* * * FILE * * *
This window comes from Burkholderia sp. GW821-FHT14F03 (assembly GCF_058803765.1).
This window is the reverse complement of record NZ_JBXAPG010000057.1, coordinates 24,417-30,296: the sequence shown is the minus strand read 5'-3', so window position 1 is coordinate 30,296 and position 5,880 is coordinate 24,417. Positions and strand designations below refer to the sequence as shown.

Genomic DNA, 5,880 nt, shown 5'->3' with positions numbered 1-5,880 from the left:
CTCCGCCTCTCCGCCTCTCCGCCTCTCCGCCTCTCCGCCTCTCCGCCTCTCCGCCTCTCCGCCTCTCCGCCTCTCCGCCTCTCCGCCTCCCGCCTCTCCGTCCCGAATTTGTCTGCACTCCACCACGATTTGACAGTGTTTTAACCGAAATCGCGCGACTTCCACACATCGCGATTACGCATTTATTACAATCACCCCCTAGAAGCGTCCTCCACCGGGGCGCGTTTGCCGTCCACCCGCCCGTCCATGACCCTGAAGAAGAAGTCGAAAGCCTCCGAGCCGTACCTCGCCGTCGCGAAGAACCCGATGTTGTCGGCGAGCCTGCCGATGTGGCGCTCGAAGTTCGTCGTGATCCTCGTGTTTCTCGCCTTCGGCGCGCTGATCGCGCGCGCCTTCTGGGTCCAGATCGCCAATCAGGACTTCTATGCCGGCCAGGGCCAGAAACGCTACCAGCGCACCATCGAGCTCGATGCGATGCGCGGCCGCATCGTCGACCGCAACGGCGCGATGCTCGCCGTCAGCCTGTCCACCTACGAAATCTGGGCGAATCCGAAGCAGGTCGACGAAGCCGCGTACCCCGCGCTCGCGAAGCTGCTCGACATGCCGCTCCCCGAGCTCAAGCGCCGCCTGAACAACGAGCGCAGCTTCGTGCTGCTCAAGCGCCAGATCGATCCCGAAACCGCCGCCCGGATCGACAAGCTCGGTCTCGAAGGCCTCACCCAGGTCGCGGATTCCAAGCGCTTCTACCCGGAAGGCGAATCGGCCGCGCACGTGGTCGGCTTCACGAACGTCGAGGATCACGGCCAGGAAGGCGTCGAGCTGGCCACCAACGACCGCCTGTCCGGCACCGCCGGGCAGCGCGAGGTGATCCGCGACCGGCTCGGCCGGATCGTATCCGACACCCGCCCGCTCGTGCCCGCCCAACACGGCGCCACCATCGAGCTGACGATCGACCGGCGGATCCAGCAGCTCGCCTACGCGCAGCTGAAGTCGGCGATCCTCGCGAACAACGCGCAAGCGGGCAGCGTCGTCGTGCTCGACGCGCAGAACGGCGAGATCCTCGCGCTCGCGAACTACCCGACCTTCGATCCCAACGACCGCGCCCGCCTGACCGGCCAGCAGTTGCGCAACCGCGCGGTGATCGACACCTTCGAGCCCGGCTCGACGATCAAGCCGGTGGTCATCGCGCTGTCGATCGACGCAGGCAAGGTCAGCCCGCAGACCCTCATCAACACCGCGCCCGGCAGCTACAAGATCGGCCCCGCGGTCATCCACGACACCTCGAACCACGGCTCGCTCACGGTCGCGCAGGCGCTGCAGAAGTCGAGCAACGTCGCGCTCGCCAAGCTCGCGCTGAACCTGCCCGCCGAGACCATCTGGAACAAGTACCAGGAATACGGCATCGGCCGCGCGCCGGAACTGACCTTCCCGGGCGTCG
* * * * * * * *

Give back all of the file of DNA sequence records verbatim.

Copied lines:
This window comes from Burkholderia sp. GW821-FHT14F03 (assembly GCF_058803765.1).
This window is the reverse complement of record NZ_JBXAPG010000057.1, coordinates 24,417-30,296: the sequence shown is the minus strand read 5'-3', so window position 1 is coordinate 30,296 and position 5,880 is coordinate 24,417. Positions and strand designations below refer to the sequence as shown.

Genomic DNA, 5,880 nt, shown 5'->3' with positions numbered 1-5,880 from the left:
CTCCGCCTCTCCGCCTCTCCGCCTCTCCGCCTCTCCGCCTCTCCGCCTCTCCGCCTCTCCGCCTCTCCGCCTCTCCGCCTCTCCGCCTCCCGCCTCTCCGTCCCGAATTTGTCTGCACTCCACCACGATTTGACAGTGTTTTAACCGAAATCGCGCGACTTCCACACATCGCGATTACGCATTTATTACAATCACCCCCTAGAAGCGTCCTCCACCGGGGCGCGTTTGCCGTCCACCCGCCCGTCCATGACCCTGAAGAAGAAGTCGAAAGCCTCCGAGCCGTACCTCGCCGTCGCGAAGAACCCGATGTTGTCGGCGAGCCTGCCGATGTGGCGCTCGAAGTTCGTCGTGATCCTCGTGTTTCTCGCCTTCGGCGCGCTGATCGCGCGCGCCTTCTGGGTCCAGATCGCCAATCAGGACTTCTATGCCGGCCAGGGCCAGAAACGCTACCAGCGCACCATCGAGCTCGATGCGATGCGCGGCCGCATCGTCGACCGCAACGGCGCGATGCTCGCCGTCAGCCTGTCCACCTACGAAATCTGGGCGAATCCGAAGCAGGTCGACGAAGCCGCGTACCCCGCGCTCGCGAAGCTGCTCGACATGCCGCTCCCCGAGCTCAAGCGCCGCCTGAACAACGAGCGCAGCTTCGTGCTGCTCAAGCGCCAGATCGATCCCGAAACCGCCGCCCGGATCGACAAGCTCGGTCTCGAAGGCCTCACCCAGGTCGCGGATTCCAAGCGCTTCTACCCGGAAGGCGAATCGGCCGCGCACGTGGTCGGCTTCACGAACGTCGAGGATCACGGCCAGGAAGGCGTCGAGCTGGCCACCAACGACCGCCTGTCCGGCACCGCCGGGCAGCGCGAGGTGATCCGCGACCGGCTCGGCCGGATCGTATCCGACACCCGCCCGCTCGTGCCCGCCCAACACGGCGCCACCATCGAGCTGACGATCGACCGGCGGATCCAGCAGCTCGCCTACGCGCAGCTGAAGTCGGCGATCCTCGCGAACAACGCGCAAGCGGGCAGCGTCGTCGTGCTCGACGCGCAGAACGGCGAGATCCTCGCGCTCGCGAACTACCCGACCTTCGATCCCAACGACCGCGCCCGCCTGACCGGCCAGCAGTTGCGCAACCGCGCGGTGATCGACACCTTCGAGCCCGGCTCGACGATCAAGCCGGTGGTCATCGCGCTGTCGATCGACGCAGGCAAGGTCAGCCCGCAGACCCTCATCAACACCGCGCCCGGCAGCTACAAGATCGGCCCCGCGGTCATCCACGACACCTCGAACCACGGCTCGCTCACGGTCGCGCAGGCGCTGCAGAAGTCGAGCAACGTCGCGCTCGCCAAGCTCGCGCTGAACCTGCCCGCCGAGACCATCTGGAACAAGTACCAGGAATACGGCATCGGCCGCGCGCCGGAACTGACCTTCCCGGGCGTCG